11.3 ConsumptionBased CAPM (pg. 282)  
11.4 The CoxIngersollRoss Equilibrium (pg. 285)  
11.5 Benchmark Example (continued) (pg. 293)  
11.6 Conclusion (pg. 294)  
11.7 Appendix: Aggregation Leading to the CAPM (pg. 295)  
12 Equilibrium in Complete Markets (pg. 299)  
12.1 Model Setup: Exogenous and Admissible Variables (pg. 300)  
12.2 Definition and Existence of Equilibrium (pg. 301)  
12.3 Obtaining Equilibrium (pg. 303)  
12.4 Asset Pricing in Equilibrium (pg. 306)  
12.5 Diffusive and Markovian Equilibria (pg. 309)  
12.6 The Empirical Relevance of State Variables (pg. 310)  
12.7 Benchmark Example (continued) (pg. 312)  
12.8 Conclusion (pg. 315)  
V Applications and Extensions (pg. 319)  
13 Solution Techniques and Applications (pg. 321)  
13.1 Probabilistic Methods (pg. 322)  
13.2 Simulation Methods (pg. 327)  
13.3 Analytical Methods (pg. 333)  
13.4 Approximate Analytical Method: Perturbation Method (pg. 336)  
13.5 Numerical Methods: Approximations of Continuous Systems (pg. 339)  
13.6 Conclusion (pg. 344)  
14 Portfolio Choice and Equilibrium Restrictions in Incomplete Markets (pg. 349)  
14.1 SinglePeriod Analysis (pg. 350)  
14.2 The Dynamic Setting in Continuous Time (pg. 354)  
14.3 Portfolio Constraints (pg. 363)  
14.4 The MinimumSquared Deviation Approach (pg. 365)  
14.5 Conclusion (pg. 368)  
14.6 Appendix: Derivation of the Dual Problem 14.16 (pg. 369)  
15 IncompleteMarket Equilibrium (pg. 373)  
15.1 Various Concepts of IncompleteMarket Equilibrium, Existence, and Welfare Properties (pg. 373)  
15.2 Obtaining ContinuousTime IncompleteMarket Equilibria (pg. 380)  
15.3 Revisiting the Breeden CAPM: The Effect of Incompleteness on Risk Premia in General Equilibrium (pg. 385)  
15.4 Benchmark Example: Restricted Participation (pg. 386)  
15.5 Bubbles in Equilibrium (pg. 392)  
15.6 Conclusion (pg. 398)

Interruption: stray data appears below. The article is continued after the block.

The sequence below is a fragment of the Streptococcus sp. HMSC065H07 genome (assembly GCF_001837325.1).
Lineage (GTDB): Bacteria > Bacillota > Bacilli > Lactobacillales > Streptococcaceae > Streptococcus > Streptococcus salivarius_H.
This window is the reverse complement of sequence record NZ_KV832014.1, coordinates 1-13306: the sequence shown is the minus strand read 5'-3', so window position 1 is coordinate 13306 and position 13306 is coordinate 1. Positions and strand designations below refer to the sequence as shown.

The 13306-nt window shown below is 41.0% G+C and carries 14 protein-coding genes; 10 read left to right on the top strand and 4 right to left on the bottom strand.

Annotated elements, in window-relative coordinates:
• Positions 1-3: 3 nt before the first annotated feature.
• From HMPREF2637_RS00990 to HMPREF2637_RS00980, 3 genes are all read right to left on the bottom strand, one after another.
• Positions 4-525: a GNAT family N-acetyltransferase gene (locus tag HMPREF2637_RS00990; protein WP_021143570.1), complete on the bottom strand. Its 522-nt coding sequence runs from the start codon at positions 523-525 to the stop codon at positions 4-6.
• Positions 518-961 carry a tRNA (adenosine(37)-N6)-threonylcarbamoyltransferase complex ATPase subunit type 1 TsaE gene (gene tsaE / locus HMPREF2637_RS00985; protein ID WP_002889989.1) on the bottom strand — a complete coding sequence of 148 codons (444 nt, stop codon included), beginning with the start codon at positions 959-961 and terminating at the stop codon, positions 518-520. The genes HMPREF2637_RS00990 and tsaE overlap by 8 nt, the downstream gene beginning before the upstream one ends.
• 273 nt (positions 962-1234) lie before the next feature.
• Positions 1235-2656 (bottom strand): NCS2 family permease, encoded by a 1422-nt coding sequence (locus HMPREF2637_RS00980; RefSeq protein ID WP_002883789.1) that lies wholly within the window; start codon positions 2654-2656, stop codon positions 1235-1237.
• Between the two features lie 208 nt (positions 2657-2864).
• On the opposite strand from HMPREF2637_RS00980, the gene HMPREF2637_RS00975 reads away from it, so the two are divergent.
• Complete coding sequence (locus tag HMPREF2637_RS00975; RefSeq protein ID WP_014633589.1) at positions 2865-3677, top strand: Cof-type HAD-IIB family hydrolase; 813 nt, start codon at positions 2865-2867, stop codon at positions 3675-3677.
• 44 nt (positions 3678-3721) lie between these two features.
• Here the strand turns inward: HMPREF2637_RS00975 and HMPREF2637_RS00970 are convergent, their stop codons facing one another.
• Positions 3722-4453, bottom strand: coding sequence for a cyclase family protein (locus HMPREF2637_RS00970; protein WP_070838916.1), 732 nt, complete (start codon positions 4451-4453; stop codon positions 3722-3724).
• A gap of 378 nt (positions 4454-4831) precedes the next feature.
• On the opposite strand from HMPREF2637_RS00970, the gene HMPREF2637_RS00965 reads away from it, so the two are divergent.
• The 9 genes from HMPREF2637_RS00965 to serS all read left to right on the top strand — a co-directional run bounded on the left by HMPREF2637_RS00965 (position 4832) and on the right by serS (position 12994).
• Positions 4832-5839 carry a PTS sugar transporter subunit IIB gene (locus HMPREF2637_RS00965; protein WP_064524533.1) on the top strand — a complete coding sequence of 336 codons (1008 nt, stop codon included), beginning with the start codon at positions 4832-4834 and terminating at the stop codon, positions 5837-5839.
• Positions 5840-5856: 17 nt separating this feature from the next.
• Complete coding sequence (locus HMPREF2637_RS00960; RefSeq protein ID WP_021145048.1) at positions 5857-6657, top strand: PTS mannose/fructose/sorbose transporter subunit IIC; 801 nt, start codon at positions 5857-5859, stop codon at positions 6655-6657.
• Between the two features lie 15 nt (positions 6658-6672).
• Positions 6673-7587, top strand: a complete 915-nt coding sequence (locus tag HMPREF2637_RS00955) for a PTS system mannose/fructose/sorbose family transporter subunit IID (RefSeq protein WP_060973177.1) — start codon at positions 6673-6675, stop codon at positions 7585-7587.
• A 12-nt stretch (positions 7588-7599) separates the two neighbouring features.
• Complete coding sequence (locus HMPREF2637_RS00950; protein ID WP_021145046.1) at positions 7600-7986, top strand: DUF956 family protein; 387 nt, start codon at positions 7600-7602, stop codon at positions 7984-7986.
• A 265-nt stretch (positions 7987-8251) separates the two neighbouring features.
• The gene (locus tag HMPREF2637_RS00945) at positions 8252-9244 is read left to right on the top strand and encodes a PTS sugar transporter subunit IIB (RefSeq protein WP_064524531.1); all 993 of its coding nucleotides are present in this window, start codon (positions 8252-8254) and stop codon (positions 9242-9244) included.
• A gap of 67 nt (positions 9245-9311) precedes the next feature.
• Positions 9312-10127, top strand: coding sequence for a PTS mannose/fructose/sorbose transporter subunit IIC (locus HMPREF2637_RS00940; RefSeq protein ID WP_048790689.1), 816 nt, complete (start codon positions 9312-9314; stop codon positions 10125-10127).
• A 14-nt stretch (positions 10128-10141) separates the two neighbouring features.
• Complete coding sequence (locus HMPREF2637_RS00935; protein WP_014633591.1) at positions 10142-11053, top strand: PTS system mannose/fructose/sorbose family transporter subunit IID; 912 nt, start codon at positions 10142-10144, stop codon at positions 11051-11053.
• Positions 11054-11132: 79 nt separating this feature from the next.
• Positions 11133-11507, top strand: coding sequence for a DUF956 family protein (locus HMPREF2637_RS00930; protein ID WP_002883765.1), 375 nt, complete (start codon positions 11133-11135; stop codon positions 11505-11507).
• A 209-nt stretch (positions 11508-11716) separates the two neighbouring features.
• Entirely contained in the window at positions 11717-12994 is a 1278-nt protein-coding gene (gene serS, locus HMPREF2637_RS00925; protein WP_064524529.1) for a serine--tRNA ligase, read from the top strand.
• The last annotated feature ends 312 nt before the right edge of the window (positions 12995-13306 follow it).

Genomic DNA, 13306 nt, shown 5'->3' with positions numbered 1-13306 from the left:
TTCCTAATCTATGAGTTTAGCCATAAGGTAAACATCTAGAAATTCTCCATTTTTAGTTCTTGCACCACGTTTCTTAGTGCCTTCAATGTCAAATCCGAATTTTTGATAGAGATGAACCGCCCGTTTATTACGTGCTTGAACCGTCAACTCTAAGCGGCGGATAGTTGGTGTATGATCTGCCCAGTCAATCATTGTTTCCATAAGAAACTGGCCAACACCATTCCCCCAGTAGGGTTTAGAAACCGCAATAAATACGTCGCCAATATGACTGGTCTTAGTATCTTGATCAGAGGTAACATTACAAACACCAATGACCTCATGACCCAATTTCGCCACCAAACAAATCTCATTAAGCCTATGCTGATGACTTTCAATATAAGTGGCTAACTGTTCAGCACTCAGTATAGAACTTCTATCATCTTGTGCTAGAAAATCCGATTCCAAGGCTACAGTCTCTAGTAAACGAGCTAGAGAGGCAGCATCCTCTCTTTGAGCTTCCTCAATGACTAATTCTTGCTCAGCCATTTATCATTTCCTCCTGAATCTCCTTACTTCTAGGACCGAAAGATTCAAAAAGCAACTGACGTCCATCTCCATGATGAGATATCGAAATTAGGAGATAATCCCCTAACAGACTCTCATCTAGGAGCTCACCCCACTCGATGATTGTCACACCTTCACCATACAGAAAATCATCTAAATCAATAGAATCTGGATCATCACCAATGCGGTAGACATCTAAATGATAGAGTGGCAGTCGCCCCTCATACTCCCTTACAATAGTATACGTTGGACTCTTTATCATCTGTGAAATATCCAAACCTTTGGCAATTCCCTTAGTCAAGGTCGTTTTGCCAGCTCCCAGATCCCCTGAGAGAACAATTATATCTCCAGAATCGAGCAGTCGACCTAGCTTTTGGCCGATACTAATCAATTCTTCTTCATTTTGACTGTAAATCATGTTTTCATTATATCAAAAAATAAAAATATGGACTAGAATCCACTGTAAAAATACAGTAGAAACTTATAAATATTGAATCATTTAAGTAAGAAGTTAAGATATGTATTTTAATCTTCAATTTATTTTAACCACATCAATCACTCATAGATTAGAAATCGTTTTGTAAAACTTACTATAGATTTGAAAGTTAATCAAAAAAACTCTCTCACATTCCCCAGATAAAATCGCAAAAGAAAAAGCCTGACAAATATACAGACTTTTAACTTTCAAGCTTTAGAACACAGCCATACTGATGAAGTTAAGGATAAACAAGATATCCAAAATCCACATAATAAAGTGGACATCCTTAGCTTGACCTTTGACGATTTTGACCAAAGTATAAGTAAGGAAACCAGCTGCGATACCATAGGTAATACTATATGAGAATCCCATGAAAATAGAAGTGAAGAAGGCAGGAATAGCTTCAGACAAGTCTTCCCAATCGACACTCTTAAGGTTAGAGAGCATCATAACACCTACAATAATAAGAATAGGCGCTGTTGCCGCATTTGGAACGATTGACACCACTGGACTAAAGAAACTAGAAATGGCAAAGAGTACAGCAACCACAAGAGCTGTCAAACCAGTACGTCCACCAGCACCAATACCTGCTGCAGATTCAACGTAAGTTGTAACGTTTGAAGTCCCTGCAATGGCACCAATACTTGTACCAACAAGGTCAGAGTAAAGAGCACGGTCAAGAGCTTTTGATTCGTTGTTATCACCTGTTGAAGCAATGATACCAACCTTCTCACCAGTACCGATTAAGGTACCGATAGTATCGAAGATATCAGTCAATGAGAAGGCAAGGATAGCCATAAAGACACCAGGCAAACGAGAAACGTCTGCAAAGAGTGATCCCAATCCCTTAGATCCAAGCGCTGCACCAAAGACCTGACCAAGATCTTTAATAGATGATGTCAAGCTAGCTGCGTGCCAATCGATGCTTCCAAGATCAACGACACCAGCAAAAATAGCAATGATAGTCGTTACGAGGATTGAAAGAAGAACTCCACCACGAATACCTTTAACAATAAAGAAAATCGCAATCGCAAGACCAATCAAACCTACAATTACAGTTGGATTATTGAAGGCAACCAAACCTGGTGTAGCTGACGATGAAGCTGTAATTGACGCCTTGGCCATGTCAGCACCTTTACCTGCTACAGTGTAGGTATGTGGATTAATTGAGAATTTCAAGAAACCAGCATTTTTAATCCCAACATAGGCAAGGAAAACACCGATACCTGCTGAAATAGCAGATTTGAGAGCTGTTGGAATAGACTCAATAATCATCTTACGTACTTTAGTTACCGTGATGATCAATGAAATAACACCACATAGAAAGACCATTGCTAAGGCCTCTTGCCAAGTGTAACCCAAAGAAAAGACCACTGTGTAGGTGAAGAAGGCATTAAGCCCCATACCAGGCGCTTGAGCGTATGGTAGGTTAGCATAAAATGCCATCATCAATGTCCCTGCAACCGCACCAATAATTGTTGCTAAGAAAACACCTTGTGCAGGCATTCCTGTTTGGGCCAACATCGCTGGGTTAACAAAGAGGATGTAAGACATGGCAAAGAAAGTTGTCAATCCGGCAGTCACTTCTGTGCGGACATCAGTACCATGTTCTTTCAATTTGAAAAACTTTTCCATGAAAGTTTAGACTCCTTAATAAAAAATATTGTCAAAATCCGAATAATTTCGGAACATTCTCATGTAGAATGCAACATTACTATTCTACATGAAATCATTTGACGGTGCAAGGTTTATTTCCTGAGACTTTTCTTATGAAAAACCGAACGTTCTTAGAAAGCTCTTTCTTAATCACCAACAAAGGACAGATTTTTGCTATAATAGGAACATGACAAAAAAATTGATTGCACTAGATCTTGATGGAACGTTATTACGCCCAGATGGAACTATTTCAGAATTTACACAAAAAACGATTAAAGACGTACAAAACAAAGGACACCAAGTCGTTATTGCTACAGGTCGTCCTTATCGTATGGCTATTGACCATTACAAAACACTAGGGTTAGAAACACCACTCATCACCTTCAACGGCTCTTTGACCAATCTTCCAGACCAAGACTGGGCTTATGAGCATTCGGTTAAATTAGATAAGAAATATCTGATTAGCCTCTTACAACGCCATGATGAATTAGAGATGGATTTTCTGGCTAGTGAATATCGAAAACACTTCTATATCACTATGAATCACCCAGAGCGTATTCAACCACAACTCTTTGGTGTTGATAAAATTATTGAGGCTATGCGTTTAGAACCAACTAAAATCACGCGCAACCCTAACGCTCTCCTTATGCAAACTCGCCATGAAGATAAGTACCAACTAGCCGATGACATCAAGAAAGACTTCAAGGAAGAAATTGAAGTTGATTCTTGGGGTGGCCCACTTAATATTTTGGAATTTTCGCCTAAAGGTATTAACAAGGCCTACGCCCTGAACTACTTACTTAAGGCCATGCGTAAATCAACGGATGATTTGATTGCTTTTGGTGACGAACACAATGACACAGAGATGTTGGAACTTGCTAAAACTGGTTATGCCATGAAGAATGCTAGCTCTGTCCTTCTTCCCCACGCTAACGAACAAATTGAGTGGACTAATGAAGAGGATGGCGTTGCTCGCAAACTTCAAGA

15.7 Appendix: Idiosyncratic Risk Revisited (pg. 398)  
16 Interest Rates and Bond Modeling (pg. 403)  
16.1 Definitions: Short Rate, Yields, and Forward Rates (pg. 404)  
16.2 Examples of Markov Models (pg. 407)  
16.3 Affine Models (pg. 412)  
16.4 Various Ways of Specifying the Behavior of the Bond Market (pg. 414)  
16.5 Effective versus RiskNeutral Measures (pg. 421)  
16.6 Application: Pricing of Redundant Assets (pg. 423)  
16.7 A Convenient Change of Numeraire (pg. 425)  
16.8 General Equilibrium Considerations (pg. 429)  
16.9 Interpretation of Factors (pg. 430)  
16.10 Conclusion (pg. 431)  
16.11 Appendix: Proof of Proposition 16.3 (pg. 432)  
17 Stochastic Volatility (pg. 437)  
17.1 Motivation (pg. 437)  
17.2 Examples of Markov Models with Stochastic Volatility (pg. 442)  
17.3 Stochastic Volatility and Forward Variance (pg. 447)  
17.4 VIX (pg. 453)  
17.5 Stochastic Volatility in Equilibrium (pg. 454)  
17.6 Conclusion (pg. 454)  
17.7 Appendix: GARCH (pg. 455)  
18 Heterogeneous Expectations (pg. 461)  
18.1 Difference of Opinion (pg. 462)  
18.2 The Value of Information (pg. 469)  
18.3 Equilibrium (pg. 475)  
18.4 Sentiment Risk (pg. 481)  
18.5 Conclusion (pg. 484)  
19 Stopping, Regulation, Portfolio Selection, and Pricing under Trading Costs (pg. 487)  
19.1 Cost Functions and Mathematical Tools (pg. 490)  
19.2 An Irreversible Decision: To Exercise or Not to Exercise (pg. 492)  
19.3 Reversible Decisions: How to Regulate (pg. 497)  
19.4 The Portfolio Problem under Proportional Trading Costs (pg. 505)  
19.5 The Portfolio Problem under Fixed or Quasifixed Trading Costs (pg. 512)  
19.6 Option Pricing under Trading Costs (pg. 514)  
19.7 Equilibria and Other Open Problems (pg. 517)  
19.8 Conclusion (pg. 518)  
20 Portfolio Selection and Equilibrium with Habit Formation (pg. 521)  
20.1 Motivation: The EquityPremium and Other Puzzles (pg. 522)  
20.2 Habit Formation (pg. 525)  
20.3 Risk Aversion versus Elasticity of Intertemporal Substitution (EIS) (pg. 534)  
20.4 Conclusion (pg. 536)  
21 Portfolio Selection and Equilibrium with Recursive Utility (pg. 539)  
21.1 Modeling Strategy (pg. 539)  
21.2 Recursive Utility: Definition in DiscreteTime (pg. 542)  
21.3 Recursive Utility in Discrete Time: Two Representations (pg. 543)  
21.4 Recursive Utility: Continuous Time (pg. 546)  
21.5 Individual Investor Optimality (pg. 550)  
21.6 Equilibrium with Recursive Utility in Complete Markets (pg. 554)  
21.7 Back to the Puzzles: Pricing under Recursive Utility (pg. 560)  
21.8 Conclusion (pg. 561)  
21.9 Appendix 1: Proof of the GiovanniniWeil Stochastic Discount Factor,Equation (21.5) (pg. 561)  
21.10 Appendix 2: Preference for the Timing of Uncertainty Resolution (pg. 563)  
An Afterword (pg. 569)  
Basic Notation (pg. 571)  
Appendix A: A Review of Utility Theory and MeanVariance Theory (pg. 573)  
A.1 Expected Utility (pg. 573)  
A.2 MeanVariance Utility Theory (pg. 578)  
Appendix B: Global and Recursive Optimization (pg. 583)  
B.1 Global Optimization (pg. 583)  
B.2 DiscreteTime Recursive Optimality (pg. 585)  
B.3 ContinuousTime Recursive Optimality: Classical Control (pg. 588)  
B.4 ContinuousTime Optimality under Frictions: Singular Control (pg. 592)  
References (pg. 595)  
Author Index (pg. 609)  
Index (pg. 613)